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Giants Training Camp position preview: Quarterback questions for first time since 2005

Taking a closer look at the Giants quarterback depth chart and the most pressing questions ahead of training camp.

NFL: New York Giants-Minicamp Noah K. Murray-USA TODAY Sports

For the first time since 2005, the New York Giants quarterback situation is not crystal clear.

Actually, it is, and it isn’t. Head coach Pat Shurmur and general manager Dave Gettleman have both said that Eli Manning, the starter since midway through his rookie season in 2004, is going to be the starter this year, barring, of course, any injuries or unforeseen circumstances.

But for the first time since Manning is on the roster, the Giants have another premium draft pick on the roster, that being Daniel Jones, who was selected with the No. 6 pick overall.

At some point, the expectation is that Jones will succeed Manning as the team’s starter. The question that no one seems to have an answer for is when that will happen.

The Projected Depth Chart

Starter: Eli Manning
Backups: Alex Tanney, Daniel Jones, Kyle Lauletta (injured)

Although Jones did some work with the second-string offense in the spring, he’ll likely open training camp as third on the four-man depth chart at this position if for no other reason than due to Shurmur’s preference of having experience behind that starter.

But if that’s’ how the depth chart is indeed going to play out, don’t expect it to stay that way for very long.

Both Shurmur and offensive coordinator Mike Shula have said that they want Jones to be ready to start the season (presumably as Manning’s primary backup). For that to happen, Jones is going to need a lot of work this summer, taking snaps not only with the second-string offense but also with the starters.

And hey, if some of those snaps come at Manning’s expense, so what? Manning has been around, and after going through one year in the Shurmur-Shula offense, he has a pretty good grasp of the concepts.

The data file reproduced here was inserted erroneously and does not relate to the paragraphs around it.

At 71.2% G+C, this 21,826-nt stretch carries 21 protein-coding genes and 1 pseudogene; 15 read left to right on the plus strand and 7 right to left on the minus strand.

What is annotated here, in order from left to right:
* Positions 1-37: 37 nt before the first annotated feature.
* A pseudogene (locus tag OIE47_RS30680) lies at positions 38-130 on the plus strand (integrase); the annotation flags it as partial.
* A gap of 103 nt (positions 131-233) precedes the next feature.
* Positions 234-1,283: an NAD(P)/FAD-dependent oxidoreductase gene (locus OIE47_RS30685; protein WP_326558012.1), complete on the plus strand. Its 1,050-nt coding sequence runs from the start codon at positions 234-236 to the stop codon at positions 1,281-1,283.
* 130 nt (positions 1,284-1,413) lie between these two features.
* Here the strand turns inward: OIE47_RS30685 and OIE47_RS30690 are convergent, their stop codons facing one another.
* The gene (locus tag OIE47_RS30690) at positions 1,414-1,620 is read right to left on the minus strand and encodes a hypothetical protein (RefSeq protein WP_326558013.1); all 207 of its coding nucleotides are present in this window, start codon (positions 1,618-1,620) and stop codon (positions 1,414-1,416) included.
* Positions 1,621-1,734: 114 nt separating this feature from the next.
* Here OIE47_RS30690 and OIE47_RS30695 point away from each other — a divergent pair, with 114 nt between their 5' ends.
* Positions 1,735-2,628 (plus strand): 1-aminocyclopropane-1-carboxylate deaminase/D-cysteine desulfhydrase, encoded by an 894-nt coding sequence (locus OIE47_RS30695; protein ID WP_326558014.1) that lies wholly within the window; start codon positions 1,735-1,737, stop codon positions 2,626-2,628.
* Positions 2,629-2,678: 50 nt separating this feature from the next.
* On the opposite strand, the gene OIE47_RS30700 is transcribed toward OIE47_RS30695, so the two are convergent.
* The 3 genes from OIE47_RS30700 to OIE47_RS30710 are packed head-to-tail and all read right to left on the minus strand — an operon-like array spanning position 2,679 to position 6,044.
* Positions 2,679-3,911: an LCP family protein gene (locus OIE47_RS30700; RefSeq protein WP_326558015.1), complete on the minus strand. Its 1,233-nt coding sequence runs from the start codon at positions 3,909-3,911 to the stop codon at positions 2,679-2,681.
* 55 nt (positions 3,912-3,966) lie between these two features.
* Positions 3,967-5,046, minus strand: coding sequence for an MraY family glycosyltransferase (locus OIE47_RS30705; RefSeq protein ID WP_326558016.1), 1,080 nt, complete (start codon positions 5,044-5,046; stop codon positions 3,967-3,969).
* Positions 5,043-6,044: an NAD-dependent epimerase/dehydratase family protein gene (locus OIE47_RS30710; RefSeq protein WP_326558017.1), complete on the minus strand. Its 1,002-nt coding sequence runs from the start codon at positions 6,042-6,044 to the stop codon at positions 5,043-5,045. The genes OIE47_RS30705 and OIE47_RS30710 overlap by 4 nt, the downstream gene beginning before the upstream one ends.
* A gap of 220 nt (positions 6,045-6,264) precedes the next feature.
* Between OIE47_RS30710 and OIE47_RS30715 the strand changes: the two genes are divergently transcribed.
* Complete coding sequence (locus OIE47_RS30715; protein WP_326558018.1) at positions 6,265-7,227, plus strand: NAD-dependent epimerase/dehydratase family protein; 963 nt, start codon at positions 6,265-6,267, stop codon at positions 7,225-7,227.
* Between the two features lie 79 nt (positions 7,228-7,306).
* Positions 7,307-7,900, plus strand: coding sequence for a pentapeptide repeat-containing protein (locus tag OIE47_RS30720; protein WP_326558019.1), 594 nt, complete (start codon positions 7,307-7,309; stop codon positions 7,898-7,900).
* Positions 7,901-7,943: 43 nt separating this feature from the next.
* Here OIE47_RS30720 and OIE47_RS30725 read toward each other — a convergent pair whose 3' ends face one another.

Plus, at 38 years old, there’s no reason to overwork his arm in the summer at the expense of getting Jones as many reps as possible so that he’s ready to step into games if need be.

As for Kyle Lauletta, he projects to last on the depth chart only because he was limited in the spring due to his recovery from knee surgery. Lauletta seems to be the forgotten man in this picture, but I am not 100 percent convinced his time as a Giant is over.

Lauletta will probably get a handful of opportunities to compete and if he isn’t delivering, he will be among those players waived.

But rather than completely cut ties with the second-year quarterback, don’t be surprised if the Giants bring him back to their practice squad for this year.

Doing so would give the Giants a couple of advantages. First, they’d get to hang onto a kid they’ve spent a lot of time developing.

Second, if this is indeed Manning’s last season as a Giant, come next year, if the Giants can hang on to Lauletta (who becomes exposed if he’s on the practice squad), the team will have at least three quarterbacks on the roster familiar with the offense which would put them in excellent shape for the future.

The Biggest Questions

How much does Eli Manning have left?

There are a growing number of athletes who have adopted the opinion that it’s better to go out a year too soon than a year too late.

Manning doesn’t appear to be one of those athletes. He’s worked his tail off this offseason (as he’s done every year of his career), and during the spring practices, he demonstrated just enough functional arm strength to make the necessary throws, including the deep balls.

The biggest thing with Manning is the effort he has to put into those throws. In watching him, he had to put more effort into getting the ball down the field.

But remember this: The Giants offense hasn’t really been a vertical offense for years, and it’s not really built to be a vertical offense.

So for those who point to Manning’s decaying arm strength as a reason to jettison him (and for that matter, for those who are worried that Jones doesn’t have enough functional arm strength to throw the deep balls), you might want to spend your efforts worrying about global warming rather than arm strength of the Giants quarterbacks.

How will the eventual transition from Manning to Jones be handled?

Hopefully, much more tactfully than how Ben McAdoo tried to handle it.

Seriously, this is a valid question. Manning is an established veteran who is well respected in the locker room and the last thing the Giants, who worked so hard to make that locker room as dram free as possible, need is for a division of the troops if Manning begins to struggle.

The other question that comes into play is if the coaches intend to give Jones some meaningful snaps in games and not just the usual mop-up snaps that backups usually get in blowouts, what happens if Jones’ numbers warrant more snaps?

Gettleman, back in February, said the team had a plan regarding the future at quarterback. Let’s hope that the plan includes answers to such potential questions, especially if they want to keep the locker room as vanilla as it was all offseason.